BBC HomeExplore the BBC
This page has been archived and is no longer updated. Find out more about page archiving.
Access 2.0 Banner>

Philanthropy 2.0

  • By Paul Crichton
  • 4 Jan 07, 10:36 PM

I was reading earlier today that philanthropy was this decade’s big thing. Unlike the 80’s that belonged to the yuppies, who we imagined sitting around counting piles of money and using £50 notes to light Cuban cigars, today society’s multi-millionaires are giving something back to the world with their massed fortunes. Look at the charitable works of the likes of Bill Gates and Richard Branson.

Well, if you are feeling philanthropic, kiva.org is a website that allows you to invest in entrepreneurs in the developing world.

For example, Veronique Ahiator in Togo is looking for $950 to purchase a sewing machine, traditional cloths and other boutique materials to expand her dressmaking business. At the time of writing, she’s raised $200 from Kiva already. As this is a loan rather than a donation, repayment is expected in 12-15 months. You aren’t expected to provide the whole loan – you can pay from $25 upwards.

As far as repayments go, Kiva claims an astonishing 100% success rate, but warns that any business can fail, and so they suggest that investors should spread their money around rather than back one entrepreneur with a large loan.

It is essentially a web 1.0 website, with some web 2.0 flourishes, including each entrepreneur having a Journal (or blog) to report on progress with their business and loan repayment, RSS feeds and the like. You even have a port folio to track your investments.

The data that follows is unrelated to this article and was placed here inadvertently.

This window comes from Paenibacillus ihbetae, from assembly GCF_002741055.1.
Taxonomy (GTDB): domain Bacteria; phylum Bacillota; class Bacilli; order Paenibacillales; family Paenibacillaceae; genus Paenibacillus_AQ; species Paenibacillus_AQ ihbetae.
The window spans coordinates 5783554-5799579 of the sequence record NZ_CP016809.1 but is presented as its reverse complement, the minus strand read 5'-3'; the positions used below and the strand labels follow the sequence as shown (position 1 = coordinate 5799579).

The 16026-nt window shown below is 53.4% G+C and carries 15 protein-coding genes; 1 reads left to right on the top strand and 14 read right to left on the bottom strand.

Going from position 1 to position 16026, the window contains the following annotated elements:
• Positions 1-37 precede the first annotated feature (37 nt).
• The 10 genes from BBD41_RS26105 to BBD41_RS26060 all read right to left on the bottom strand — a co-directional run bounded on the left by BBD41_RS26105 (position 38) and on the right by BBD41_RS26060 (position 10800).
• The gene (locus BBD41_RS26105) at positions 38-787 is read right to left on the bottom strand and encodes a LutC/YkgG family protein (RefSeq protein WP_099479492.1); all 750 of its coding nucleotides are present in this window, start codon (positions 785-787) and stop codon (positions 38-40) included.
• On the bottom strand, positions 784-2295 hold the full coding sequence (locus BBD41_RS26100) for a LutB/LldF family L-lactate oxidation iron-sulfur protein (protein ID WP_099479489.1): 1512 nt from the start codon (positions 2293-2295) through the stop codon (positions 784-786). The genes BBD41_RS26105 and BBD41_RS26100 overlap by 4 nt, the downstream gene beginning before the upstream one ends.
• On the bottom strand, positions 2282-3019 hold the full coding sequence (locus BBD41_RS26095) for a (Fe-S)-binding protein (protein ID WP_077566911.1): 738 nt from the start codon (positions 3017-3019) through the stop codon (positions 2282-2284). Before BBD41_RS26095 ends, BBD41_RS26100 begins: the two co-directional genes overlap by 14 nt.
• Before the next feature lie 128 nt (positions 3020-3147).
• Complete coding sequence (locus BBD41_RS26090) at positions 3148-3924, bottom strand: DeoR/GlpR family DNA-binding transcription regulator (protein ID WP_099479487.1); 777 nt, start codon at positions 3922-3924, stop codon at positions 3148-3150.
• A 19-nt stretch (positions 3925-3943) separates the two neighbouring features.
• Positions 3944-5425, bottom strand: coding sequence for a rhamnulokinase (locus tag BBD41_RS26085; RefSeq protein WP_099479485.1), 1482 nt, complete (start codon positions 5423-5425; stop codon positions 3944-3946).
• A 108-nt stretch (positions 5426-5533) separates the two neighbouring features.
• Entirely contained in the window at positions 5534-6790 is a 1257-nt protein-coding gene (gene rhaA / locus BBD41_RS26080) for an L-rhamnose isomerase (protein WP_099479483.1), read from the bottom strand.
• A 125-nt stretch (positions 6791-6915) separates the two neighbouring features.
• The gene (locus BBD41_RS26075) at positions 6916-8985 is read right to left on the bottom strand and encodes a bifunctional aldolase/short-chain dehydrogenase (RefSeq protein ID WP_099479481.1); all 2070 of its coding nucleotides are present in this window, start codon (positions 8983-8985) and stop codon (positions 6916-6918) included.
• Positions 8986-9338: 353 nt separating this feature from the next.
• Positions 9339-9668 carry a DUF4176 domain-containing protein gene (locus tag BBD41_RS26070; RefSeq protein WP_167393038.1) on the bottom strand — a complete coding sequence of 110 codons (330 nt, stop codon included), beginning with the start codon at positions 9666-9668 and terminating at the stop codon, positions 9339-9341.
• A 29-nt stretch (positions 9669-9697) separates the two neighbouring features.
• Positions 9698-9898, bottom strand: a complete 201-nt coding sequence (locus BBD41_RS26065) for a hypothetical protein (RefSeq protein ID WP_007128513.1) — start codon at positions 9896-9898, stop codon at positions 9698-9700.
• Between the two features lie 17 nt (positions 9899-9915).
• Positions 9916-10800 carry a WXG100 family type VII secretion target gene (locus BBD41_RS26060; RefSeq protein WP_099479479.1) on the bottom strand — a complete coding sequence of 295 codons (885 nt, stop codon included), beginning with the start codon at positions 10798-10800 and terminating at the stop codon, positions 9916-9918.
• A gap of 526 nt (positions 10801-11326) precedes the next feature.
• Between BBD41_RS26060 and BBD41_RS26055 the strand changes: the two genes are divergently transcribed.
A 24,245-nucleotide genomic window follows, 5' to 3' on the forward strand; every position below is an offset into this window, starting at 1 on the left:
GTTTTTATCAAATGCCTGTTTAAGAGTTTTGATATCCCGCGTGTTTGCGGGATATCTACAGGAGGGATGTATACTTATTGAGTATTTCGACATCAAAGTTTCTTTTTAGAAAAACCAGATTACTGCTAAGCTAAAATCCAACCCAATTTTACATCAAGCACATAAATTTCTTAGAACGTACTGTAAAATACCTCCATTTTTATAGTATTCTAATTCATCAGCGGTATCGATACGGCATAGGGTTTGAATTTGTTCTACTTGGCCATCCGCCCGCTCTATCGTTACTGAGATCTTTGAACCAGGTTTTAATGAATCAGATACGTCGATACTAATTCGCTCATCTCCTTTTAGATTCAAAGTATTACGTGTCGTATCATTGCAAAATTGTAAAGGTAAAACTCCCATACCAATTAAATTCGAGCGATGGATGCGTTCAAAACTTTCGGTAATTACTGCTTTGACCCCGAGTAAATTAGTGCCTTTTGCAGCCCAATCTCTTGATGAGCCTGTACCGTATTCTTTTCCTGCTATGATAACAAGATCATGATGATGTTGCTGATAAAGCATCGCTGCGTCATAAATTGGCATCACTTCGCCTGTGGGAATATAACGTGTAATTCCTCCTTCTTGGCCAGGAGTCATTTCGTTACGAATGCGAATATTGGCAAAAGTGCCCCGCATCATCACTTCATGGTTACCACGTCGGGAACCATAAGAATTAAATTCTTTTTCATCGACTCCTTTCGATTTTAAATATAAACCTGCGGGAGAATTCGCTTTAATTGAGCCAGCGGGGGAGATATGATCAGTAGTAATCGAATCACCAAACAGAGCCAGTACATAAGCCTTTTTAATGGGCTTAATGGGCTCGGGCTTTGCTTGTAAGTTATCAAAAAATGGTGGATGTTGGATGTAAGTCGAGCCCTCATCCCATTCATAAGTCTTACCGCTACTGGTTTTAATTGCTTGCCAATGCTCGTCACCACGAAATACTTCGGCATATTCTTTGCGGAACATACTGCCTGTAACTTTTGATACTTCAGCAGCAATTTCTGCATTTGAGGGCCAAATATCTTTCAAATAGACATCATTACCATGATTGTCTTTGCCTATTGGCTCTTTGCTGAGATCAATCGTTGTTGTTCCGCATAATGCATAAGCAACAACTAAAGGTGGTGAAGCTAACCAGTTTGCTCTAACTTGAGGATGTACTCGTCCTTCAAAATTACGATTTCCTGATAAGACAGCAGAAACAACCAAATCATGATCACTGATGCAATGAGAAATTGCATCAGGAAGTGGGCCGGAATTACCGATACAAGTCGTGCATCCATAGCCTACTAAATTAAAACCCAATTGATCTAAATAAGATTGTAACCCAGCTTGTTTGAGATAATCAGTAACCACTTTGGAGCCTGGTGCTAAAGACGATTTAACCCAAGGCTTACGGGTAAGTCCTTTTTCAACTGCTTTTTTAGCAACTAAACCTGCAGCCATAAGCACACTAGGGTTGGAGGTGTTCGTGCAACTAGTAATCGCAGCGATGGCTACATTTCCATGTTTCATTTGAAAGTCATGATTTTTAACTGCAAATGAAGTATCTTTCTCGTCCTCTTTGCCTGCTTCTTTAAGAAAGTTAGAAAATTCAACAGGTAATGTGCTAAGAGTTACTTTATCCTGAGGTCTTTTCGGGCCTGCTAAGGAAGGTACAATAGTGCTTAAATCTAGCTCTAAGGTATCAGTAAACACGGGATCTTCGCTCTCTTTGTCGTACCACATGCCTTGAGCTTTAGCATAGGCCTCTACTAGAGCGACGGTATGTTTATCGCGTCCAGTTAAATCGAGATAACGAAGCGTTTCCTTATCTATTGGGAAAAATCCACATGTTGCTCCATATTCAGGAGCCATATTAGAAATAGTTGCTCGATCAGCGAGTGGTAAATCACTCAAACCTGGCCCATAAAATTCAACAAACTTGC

If you decide to check it out, be prepared for some hard work. It is not particularly accessible. Even basic things like alt text for images are missing, and font sizes can’t be increased. But it is largely text-based, so if you can persist with the website despite the inherent difficulties involved, it is worth checking out. The process of making a loan via credit card is also compromised by the use of a CAPTCHA, an image of text, to verify the loan is genuine. Kiva uses PayPal for accepting loans.

Comments   Post your comment

  • 1.
  • At 11:34 AM on 12 Jan 2007,
  • Peter wrote:

Shame it isn't more accessible - sounds interesting.

  • 3.
  • At 10:56 PM on 27 Feb 2008,
  • Anonymous wrote:
  • 4.
  • At 10:58 PM on 27 Feb 2008,
  • Anonymous wrote:
  • 5.
  • At 04:09 PM on 19 Mar 2008,
  • Anonymous wrote:
  • 6.
  • At 04:17 PM on 19 Mar 2008,
  • Anonymous wrote:

Post a comment

Please note Name and E-mail are required.

Comments are moderated, and will not appear on this weblog until the author has approved them.

Required
Required (not displayed)
 
    

The BBC is not responsible for the content of external internet sites



About the BBC | Help | Terms of Use | Privacy & Cookies Policy